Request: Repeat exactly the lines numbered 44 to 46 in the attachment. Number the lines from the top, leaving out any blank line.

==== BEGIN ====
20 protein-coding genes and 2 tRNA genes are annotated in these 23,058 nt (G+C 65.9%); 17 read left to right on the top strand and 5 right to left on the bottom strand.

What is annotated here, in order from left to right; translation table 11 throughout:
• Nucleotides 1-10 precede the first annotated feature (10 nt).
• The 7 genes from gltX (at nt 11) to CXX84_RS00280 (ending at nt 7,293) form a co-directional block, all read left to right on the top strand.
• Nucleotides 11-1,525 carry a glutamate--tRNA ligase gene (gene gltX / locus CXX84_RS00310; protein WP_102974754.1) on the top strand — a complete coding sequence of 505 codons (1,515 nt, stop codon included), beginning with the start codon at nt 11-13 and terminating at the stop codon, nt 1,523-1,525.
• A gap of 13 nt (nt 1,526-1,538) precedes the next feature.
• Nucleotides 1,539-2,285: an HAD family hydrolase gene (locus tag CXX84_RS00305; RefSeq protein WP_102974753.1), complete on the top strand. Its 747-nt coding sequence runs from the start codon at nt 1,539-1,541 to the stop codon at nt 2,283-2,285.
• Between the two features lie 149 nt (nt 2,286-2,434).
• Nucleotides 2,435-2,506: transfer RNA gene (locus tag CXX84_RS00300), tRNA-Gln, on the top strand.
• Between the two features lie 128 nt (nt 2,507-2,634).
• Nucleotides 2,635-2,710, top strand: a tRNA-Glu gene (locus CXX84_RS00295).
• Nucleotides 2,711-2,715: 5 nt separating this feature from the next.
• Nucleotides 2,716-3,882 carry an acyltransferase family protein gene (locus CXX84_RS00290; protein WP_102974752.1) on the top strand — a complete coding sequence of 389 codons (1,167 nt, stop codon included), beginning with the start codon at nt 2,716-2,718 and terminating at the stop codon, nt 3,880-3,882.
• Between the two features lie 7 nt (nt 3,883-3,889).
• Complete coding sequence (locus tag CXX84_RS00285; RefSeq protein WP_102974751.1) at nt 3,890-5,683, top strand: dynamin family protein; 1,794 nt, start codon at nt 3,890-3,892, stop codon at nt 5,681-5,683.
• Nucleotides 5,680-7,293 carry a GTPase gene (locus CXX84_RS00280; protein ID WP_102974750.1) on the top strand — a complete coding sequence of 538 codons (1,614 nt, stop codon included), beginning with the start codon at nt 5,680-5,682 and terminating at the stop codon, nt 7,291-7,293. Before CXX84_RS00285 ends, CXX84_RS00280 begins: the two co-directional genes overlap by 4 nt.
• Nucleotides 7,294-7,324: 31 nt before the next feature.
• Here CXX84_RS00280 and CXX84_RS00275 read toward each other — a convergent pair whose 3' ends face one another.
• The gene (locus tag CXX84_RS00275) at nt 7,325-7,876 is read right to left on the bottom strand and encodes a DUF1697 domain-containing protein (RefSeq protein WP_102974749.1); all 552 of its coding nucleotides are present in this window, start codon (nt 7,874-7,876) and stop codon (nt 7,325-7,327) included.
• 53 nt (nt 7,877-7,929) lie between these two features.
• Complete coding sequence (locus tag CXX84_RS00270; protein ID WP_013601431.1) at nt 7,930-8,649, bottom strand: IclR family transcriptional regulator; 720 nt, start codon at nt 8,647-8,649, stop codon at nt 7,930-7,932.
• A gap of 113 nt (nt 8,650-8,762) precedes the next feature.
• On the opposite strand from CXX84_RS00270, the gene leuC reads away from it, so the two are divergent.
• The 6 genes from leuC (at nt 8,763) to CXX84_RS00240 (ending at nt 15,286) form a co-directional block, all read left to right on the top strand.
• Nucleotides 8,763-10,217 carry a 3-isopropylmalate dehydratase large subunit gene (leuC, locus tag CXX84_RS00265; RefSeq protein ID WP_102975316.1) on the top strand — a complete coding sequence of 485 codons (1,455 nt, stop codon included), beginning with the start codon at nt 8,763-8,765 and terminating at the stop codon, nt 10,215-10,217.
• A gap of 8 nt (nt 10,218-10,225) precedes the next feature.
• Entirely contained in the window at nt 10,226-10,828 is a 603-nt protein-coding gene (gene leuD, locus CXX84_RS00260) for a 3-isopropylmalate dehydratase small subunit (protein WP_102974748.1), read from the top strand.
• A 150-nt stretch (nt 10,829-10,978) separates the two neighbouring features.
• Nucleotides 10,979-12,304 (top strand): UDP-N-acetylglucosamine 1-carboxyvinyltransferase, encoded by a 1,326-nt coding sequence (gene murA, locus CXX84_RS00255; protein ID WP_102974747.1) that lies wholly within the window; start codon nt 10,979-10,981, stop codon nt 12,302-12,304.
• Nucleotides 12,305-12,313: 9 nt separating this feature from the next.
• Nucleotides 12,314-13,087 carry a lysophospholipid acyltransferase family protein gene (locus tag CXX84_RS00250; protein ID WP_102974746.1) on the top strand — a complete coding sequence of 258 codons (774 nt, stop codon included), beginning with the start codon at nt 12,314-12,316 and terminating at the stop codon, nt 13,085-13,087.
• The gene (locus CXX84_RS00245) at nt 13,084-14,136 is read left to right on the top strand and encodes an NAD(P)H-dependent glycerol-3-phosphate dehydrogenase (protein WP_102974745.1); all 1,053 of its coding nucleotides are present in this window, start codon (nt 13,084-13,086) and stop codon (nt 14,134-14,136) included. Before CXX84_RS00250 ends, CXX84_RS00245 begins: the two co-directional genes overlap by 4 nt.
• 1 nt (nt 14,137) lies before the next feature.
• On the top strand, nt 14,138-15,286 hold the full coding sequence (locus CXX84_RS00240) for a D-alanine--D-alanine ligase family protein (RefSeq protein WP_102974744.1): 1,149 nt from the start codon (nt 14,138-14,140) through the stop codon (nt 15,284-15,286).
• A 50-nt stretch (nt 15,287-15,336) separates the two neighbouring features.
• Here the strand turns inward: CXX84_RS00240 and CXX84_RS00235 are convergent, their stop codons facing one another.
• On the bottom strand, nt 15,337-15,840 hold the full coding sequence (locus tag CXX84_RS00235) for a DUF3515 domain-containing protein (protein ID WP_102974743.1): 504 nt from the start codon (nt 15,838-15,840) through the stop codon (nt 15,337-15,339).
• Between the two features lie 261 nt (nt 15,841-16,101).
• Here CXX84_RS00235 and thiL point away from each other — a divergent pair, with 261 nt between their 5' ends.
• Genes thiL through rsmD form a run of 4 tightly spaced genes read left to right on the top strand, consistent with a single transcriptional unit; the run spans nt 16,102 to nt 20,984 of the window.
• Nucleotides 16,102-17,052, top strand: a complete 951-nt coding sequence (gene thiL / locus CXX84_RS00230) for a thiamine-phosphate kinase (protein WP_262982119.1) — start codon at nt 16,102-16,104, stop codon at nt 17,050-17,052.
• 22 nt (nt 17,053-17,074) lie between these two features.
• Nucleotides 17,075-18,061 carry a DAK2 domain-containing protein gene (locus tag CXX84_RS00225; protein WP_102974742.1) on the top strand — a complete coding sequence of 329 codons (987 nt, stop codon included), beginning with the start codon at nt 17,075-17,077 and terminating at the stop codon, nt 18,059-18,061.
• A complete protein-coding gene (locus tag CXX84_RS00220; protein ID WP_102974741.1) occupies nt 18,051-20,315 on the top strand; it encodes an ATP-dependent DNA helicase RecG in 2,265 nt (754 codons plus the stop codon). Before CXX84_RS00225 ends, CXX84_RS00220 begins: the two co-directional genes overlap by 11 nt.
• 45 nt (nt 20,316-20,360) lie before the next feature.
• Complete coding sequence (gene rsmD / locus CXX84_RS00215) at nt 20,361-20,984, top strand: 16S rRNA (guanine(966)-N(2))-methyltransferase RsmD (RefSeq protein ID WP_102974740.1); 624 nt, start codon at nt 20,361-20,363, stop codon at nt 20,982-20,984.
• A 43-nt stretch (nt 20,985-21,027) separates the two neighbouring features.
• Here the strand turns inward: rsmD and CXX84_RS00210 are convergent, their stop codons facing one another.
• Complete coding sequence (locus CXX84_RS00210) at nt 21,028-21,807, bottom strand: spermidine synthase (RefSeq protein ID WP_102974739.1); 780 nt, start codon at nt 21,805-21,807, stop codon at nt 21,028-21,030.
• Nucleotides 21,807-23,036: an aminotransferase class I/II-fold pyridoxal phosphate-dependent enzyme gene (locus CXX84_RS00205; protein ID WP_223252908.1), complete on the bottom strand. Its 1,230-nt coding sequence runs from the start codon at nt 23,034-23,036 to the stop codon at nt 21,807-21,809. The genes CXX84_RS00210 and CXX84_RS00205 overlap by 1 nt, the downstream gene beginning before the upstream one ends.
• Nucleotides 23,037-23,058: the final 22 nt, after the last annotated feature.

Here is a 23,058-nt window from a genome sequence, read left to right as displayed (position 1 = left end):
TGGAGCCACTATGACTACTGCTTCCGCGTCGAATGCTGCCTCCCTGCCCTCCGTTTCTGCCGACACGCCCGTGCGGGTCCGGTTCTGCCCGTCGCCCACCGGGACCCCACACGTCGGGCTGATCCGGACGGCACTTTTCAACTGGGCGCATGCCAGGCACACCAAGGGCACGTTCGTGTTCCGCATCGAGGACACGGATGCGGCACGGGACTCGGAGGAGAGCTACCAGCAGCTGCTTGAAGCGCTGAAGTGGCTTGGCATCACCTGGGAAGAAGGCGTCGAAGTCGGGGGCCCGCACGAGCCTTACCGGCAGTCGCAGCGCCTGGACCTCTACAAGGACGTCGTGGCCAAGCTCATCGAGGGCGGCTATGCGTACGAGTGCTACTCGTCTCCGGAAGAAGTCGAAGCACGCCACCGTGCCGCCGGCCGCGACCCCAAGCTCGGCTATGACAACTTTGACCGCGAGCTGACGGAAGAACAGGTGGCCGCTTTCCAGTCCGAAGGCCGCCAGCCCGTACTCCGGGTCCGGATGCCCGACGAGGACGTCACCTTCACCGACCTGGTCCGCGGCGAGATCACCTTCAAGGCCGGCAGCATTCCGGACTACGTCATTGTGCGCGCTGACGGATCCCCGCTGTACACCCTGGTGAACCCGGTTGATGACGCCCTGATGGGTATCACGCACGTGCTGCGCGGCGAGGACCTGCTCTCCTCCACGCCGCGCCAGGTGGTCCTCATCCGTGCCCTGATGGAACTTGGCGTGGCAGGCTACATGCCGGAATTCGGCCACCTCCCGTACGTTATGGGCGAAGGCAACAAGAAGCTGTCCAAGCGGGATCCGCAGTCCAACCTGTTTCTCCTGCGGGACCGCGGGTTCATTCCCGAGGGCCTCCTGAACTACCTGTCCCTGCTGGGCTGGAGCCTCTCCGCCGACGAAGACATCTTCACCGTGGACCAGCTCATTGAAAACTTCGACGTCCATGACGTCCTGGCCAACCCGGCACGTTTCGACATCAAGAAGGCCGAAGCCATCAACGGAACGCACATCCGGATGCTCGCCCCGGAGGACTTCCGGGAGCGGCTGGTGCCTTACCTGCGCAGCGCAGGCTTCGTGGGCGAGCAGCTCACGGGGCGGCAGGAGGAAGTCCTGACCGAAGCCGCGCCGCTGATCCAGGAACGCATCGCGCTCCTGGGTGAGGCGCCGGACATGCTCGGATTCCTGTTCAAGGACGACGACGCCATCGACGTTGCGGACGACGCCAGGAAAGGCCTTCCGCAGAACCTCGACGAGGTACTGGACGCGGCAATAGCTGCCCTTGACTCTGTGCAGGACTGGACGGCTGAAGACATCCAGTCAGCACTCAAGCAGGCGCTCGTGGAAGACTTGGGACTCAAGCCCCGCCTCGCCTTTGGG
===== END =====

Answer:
• A complete protein-coding gene (locus tag CXX84_RS00220; protein ID WP_102974741.1) occupies nt 18,051-20,315 on the top strand; it encodes an ATP-dependent DNA helicase RecG in 2,265 nt (754 codons plus the stop codon). Before CXX84_RS00225 ends, CXX84_RS00220 begins: the two co-directional genes overlap by 11 nt.
• 45 nt (nt 20,316-20,360) lie before the next feature.
• Complete coding sequence (gene rsmD / locus CXX84_RS00215) at nt 20,361-20,984, top strand: 16S rRNA (guanine(966)-N(2))-methyltransferase RsmD (RefSeq protein ID WP_102974740.1); 624 nt, start codon at nt 20,361-20,363, stop codon at nt 20,982-20,984.